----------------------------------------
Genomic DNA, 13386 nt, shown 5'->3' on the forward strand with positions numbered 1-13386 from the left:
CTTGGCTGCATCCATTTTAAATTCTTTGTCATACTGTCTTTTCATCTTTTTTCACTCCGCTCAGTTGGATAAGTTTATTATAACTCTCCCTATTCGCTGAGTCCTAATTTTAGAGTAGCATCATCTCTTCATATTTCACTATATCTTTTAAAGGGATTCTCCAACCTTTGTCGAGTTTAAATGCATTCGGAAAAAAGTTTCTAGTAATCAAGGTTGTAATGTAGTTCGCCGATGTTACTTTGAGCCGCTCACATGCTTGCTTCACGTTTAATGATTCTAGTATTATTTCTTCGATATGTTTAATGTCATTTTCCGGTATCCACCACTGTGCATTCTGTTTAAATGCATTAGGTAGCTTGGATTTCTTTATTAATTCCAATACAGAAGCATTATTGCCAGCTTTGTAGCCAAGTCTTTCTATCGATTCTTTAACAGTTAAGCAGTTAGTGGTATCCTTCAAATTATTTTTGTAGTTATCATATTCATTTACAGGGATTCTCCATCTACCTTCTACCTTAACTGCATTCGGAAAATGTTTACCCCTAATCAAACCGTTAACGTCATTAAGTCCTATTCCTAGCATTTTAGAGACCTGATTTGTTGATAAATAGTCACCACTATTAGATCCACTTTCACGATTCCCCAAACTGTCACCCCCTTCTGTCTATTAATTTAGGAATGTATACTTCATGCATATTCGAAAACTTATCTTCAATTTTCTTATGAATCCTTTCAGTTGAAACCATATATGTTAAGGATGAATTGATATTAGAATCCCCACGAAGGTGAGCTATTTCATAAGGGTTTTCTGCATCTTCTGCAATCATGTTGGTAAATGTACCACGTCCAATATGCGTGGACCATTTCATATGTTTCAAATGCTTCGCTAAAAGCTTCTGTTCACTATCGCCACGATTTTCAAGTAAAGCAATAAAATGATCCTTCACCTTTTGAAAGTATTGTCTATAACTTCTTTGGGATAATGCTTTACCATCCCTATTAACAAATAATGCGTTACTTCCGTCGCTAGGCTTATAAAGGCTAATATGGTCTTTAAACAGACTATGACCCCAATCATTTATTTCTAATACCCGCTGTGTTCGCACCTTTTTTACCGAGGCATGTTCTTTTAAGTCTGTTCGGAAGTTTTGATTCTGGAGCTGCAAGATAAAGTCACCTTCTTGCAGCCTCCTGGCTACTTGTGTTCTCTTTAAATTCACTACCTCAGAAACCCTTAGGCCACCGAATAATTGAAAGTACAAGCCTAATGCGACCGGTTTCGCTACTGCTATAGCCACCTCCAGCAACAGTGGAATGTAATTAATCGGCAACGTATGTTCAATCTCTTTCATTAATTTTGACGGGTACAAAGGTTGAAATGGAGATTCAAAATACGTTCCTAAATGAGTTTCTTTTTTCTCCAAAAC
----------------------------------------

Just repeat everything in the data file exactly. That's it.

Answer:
Genomic DNA, 13386 nt, shown 5'->3' on the forward strand with positions numbered 1-13386 from the left:
CTTGGCTGCATCCATTTTAAATTCTTTGTCATACTGTCTTTTCATCTTTTTTCACTCCGCTCAGTTGGATAAGTTTATTATAACTCTCCCTATTCGCTGAGTCCTAATTTTAGAGTAGCATCATCTCTTCATATTTCACTATATCTTTTAAAGGGATTCTCCAACCTTTGTCGAGTTTAAATGCATTCGGAAAAAAGTTTCTAGTAATCAAGGTTGTAATGTAGTTCGCCGATGTTACTTTGAGCCGCTCACATGCTTGCTTCACGTTTAATGATTCTAGTATTATTTCTTCGATATGTTTAATGTCATTTTCCGGTATCCACCACTGTGCATTCTGTTTAAATGCATTAGGTAGCTTGGATTTCTTTATTAATTCCAATACAGAAGCATTATTGCCAGCTTTGTAGCCAAGTCTTTCTATCGATTCTTTAACAGTTAAGCAGTTAGTGGTATCCTTCAAATTATTTTTGTAGTTATCATATTCATTTACAGGGATTCTCCATCTACCTTCTACCTTAACTGCATTCGGAAAATGTTTACCCCTAATCAAACCGTTAACGTCATTAAGTCCTATTCCTAGCATTTTAGAGACCTGATTTGTTGATAAATAGTCACCACTATTAGATCCACTTTCACGATTCCCCAAACTGTCACCCCCTTCTGTCTATTAATTTAGGAATGTATACTTCATGCATATTCGAAAACTTATCTTCAATTTTCTTATGAATCCTTTCAGTTGAAACCATATATGTTAAGGATGAATTGATATTAGAATCCCCACGAAGGTGAGCTATTTCATAAGGGTTTTCTGCATCTTCTGCAATCATGTTGGTAAATGTACCACGTCCAATATGCGTGGACCATTTCATATGTTTCAAATGCTTCGCTAAAAGCTTCTGTTCACTATCGCCACGATTTTCAAGTAAAGCAATAAAATGATCCTTCACCTTTTGAAAGTATTGTCTATAACTTCTTTGGGATAATGCTTTACCATCCCTATTAACAAATAATGCGTTACTTCCGTCGCTAGGCTTATAAAGGCTAATATGGTCTTTAAACAGACTATGACCCCAATCATTTATTTCTAATACCCGCTGTGTTCGCACCTTTTTTACCGAGGCATGTTCTTTTAAGTCTGTTCGGAAGTTTTGATTCTGGAGCTGCAAGATAAAGTCACCTTCTTGCAGCCTCCTGGCTACTTGTGTTCTCTTTAAATTCACTACCTCAGAAACCCTTAGGCCACCGAATAATTGAAAGTACAAGCCTAATGCGACCGGTTTCGCTACTGCTATAGCCACCTCCAGCAACAGTGGAATGTAATTAATCGGCAACGTATGTTCAATCTCTTTCATTAATTTTGACGGGTACAAAGGTTGAAATGGAGATTCAAAATACGTTCCTAAATGAGTTTCTTTTTTCTCCAAAAC